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example, which shows, that the attempt can succeed no farther, and that the established order is absolutely impervertible. Will any one say, that the difference of animal qualities arises from the different position or conformation of the atoms, which compose their material substances ? If the qualities can be supposed to be inherent or co-existent with the atoms; or, if these were capable of reason and volition, and could enter into a compact of wisdom, for which purpose each atom must contain in itself a portion of intellect; it might be so: but then the atoms must, in that assumption, be supposed very dissimilar in order to produce the great yarieties of being which every where surround us; whereas no difference or distinction could ever be dis covered between the atoms of one animal and those of another; nor yet perhaps of any other substances, which either have or have not been actuated with intelligence or life. Besides; it is clear enough, that no properties of matter, however subtle or however moved, such for instance as those of the magnet or the electric fluid, which perhaps are the most subtle of any, have the least approach to thought or ratiocination, more than the grossest about us. The propagation, therefore, of the several kinds of being must be esteemed something more than the dull and senseless propagation of matter; unless it can be said, without great absurdity, that matter con. tains in itself all sorts of passions and affections, or that, by any collision or adhesion, it can arrange itself or be arranged into such modifications as may produce them. In opposition to this, we know, that a mere carcase, in which all the atoms are completely organized or com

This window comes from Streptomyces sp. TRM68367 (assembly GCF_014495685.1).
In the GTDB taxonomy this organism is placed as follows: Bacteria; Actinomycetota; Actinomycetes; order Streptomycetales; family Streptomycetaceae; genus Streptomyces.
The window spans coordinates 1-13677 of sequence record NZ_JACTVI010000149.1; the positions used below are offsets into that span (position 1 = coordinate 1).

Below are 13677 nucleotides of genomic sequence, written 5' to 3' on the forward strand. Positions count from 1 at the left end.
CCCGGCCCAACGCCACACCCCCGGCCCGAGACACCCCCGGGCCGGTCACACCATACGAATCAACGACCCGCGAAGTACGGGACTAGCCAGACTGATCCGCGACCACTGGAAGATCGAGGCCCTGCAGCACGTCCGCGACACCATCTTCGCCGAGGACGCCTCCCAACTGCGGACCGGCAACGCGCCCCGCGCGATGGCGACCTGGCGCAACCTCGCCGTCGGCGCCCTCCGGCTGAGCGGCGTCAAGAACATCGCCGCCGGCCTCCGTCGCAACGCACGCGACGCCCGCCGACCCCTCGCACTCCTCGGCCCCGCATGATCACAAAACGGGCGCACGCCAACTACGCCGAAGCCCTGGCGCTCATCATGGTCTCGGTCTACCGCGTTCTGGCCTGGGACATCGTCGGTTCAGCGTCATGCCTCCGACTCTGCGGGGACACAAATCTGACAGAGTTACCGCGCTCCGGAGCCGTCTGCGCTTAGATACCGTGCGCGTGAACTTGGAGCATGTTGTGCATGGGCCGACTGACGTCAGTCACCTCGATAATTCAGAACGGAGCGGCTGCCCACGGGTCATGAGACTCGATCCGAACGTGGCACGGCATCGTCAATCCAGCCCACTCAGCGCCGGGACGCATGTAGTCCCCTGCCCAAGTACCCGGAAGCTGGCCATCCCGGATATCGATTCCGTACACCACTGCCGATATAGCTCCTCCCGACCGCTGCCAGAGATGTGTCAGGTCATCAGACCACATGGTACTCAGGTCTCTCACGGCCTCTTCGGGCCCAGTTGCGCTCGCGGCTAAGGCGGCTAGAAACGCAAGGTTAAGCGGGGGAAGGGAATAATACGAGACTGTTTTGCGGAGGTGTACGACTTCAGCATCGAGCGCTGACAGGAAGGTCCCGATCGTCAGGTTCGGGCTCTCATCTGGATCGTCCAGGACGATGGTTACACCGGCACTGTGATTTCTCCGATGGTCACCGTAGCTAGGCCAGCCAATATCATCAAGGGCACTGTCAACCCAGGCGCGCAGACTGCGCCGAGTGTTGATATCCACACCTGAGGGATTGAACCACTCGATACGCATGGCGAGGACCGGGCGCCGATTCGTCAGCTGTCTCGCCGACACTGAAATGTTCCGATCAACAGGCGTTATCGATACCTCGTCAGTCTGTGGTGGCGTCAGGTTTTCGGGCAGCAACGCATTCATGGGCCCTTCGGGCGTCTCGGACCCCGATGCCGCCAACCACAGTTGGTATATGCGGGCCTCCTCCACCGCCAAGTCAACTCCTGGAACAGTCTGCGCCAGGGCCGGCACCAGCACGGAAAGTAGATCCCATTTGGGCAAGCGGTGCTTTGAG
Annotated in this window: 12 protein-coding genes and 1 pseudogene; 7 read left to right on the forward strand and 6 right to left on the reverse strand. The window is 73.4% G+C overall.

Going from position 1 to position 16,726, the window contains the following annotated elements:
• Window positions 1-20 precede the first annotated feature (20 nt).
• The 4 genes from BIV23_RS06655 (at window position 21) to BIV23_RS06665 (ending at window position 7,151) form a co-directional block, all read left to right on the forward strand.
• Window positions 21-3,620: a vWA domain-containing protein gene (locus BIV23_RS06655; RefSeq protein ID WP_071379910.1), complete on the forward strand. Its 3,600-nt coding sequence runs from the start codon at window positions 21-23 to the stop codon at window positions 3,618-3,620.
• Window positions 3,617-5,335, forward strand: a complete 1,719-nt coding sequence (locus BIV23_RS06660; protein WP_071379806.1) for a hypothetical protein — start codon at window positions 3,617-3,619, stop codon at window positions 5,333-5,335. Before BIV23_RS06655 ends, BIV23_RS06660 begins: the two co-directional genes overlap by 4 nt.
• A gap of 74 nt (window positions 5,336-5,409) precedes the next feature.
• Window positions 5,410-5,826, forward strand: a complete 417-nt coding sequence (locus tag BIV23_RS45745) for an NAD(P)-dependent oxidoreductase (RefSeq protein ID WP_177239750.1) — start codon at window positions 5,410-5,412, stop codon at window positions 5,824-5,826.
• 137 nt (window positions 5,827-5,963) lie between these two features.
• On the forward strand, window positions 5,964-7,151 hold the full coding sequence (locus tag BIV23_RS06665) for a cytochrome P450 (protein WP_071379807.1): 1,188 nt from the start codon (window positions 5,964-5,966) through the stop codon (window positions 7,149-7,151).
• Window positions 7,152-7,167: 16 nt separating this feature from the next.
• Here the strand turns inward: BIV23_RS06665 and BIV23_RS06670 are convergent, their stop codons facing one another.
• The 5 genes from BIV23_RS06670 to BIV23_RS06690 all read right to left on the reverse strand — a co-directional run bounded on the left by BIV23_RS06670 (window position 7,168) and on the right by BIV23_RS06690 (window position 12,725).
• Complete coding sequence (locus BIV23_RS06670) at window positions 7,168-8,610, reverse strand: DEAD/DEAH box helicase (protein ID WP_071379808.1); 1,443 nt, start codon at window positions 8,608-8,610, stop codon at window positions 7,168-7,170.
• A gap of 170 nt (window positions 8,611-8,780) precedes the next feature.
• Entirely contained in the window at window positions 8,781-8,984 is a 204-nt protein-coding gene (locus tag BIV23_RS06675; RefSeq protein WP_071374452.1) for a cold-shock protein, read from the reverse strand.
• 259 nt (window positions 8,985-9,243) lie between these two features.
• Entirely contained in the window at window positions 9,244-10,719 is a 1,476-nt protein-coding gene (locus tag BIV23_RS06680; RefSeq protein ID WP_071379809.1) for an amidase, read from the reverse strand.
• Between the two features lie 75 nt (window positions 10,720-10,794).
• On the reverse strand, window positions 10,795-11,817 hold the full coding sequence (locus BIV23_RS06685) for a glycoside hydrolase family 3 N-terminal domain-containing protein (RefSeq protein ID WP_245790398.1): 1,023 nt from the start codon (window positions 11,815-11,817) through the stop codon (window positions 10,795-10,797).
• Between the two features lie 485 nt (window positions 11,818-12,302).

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bined, is absolutely inert and unempassioned, if it hath not that inexplicable principle super-added, which we denominate LIFE.' We know also, that this life does not exist in each individual or distinct atom, but in a combination of the atoms into regular forms, and that this combination is produced with a correctness of purpose and intention, which invincibly argues the superior influence and operation of spirit or mind. But, if the traduction of passions or powers proceed from a more refined principle than that of body with its atoms; and if the dispositions, good or bad, descend as an inheritance through all the several species of brutes, upon this common and universal principle, that like shall produce like; we may extend our observations to the highest rank of animal being, and perhaps trace out the transmission of something peculiar to ourselves. Adam begat a son in his own likeness, after his image. This was posterior to his fall; and, therefore, he not only begat a creature of like form with himself in body, but of like dtpravity with himself in mind. It was the soul of Adam which sinned, and, in sinning, employed the instrumentality of his body, which of itself could not sip at all; and it was his soul, which by the same instrumentality conveyed the contamination and the curse of death and sin to all his posterity. He was made originally in the image and after (or according to) the likeness of God; and this image and likeness, had he never sinned, he would naturally or necessarily have conferred upon his offspring. But was this an image or likeness of body only, of mere unimal frame, of low terrestrial matter?God is a spirit, infinitely remote from all corporeity; Ddt